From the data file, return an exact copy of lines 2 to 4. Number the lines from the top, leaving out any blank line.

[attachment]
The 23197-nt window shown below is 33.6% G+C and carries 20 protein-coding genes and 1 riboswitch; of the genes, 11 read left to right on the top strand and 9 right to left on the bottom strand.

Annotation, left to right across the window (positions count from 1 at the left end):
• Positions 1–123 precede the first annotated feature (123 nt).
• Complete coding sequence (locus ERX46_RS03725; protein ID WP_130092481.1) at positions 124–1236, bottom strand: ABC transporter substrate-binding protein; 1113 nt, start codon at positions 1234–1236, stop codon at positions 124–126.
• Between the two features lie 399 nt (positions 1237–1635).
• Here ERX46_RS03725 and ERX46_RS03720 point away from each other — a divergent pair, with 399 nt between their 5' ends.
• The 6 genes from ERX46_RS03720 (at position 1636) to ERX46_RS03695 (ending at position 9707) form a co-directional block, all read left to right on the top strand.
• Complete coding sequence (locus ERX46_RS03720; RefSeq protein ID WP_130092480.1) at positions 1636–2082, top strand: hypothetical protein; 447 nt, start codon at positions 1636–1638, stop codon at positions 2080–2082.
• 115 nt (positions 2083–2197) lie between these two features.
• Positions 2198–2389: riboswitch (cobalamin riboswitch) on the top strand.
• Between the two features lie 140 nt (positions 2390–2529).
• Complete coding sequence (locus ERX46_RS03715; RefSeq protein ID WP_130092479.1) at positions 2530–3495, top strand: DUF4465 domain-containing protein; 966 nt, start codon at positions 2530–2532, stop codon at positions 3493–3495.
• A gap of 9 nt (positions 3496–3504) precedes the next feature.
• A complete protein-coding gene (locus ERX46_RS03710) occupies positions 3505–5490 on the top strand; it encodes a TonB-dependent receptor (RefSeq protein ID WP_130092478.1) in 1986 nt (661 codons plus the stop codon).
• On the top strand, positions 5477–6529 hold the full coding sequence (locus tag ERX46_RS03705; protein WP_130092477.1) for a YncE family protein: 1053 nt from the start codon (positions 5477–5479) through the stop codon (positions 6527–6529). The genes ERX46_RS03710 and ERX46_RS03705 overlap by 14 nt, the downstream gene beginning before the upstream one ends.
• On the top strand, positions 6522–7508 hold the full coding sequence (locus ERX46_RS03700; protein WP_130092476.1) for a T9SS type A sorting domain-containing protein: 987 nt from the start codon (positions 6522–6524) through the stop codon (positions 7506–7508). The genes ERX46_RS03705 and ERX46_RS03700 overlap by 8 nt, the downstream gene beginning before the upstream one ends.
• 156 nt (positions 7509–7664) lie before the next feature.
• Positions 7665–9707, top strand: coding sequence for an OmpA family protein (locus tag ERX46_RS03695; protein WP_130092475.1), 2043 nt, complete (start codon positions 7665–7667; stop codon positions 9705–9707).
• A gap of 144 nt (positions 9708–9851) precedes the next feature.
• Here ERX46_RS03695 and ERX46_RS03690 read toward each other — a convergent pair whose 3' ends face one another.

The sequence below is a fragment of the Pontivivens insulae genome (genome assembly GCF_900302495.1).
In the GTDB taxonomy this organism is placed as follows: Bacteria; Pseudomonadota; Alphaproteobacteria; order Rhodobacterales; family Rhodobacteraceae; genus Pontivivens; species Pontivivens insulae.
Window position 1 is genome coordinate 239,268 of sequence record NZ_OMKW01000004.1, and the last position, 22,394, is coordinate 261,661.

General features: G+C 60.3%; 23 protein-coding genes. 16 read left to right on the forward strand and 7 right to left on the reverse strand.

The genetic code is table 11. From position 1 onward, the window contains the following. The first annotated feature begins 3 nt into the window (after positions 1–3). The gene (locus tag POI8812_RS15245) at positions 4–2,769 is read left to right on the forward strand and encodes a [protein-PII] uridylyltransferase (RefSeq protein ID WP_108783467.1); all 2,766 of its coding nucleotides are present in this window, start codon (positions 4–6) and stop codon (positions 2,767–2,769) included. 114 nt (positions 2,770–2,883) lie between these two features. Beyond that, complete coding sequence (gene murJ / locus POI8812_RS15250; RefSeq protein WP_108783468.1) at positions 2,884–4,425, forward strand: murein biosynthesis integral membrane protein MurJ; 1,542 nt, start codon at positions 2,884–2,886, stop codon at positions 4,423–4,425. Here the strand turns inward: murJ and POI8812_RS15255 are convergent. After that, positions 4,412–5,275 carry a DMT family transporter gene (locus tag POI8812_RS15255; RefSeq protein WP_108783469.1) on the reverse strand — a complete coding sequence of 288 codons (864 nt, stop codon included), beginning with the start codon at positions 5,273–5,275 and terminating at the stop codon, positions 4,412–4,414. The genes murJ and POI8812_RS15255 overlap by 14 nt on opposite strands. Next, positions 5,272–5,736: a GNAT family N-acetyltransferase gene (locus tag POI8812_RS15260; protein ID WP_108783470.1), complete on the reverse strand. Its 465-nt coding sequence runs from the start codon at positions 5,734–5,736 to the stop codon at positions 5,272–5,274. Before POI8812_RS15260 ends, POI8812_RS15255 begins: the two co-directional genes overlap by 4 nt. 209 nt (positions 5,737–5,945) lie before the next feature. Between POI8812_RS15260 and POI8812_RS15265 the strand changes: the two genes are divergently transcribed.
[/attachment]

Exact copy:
Annotation, left to right across the window (positions count from 1 at the left end):
• Positions 1–123 precede the first annotated feature (123 nt).
• Complete coding sequence (locus ERX46_RS03725; protein ID WP_130092481.1) at positions 124–1236, bottom strand: ABC transporter substrate-binding protein; 1113 nt, start codon at positions 1234–1236, stop codon at positions 124–126.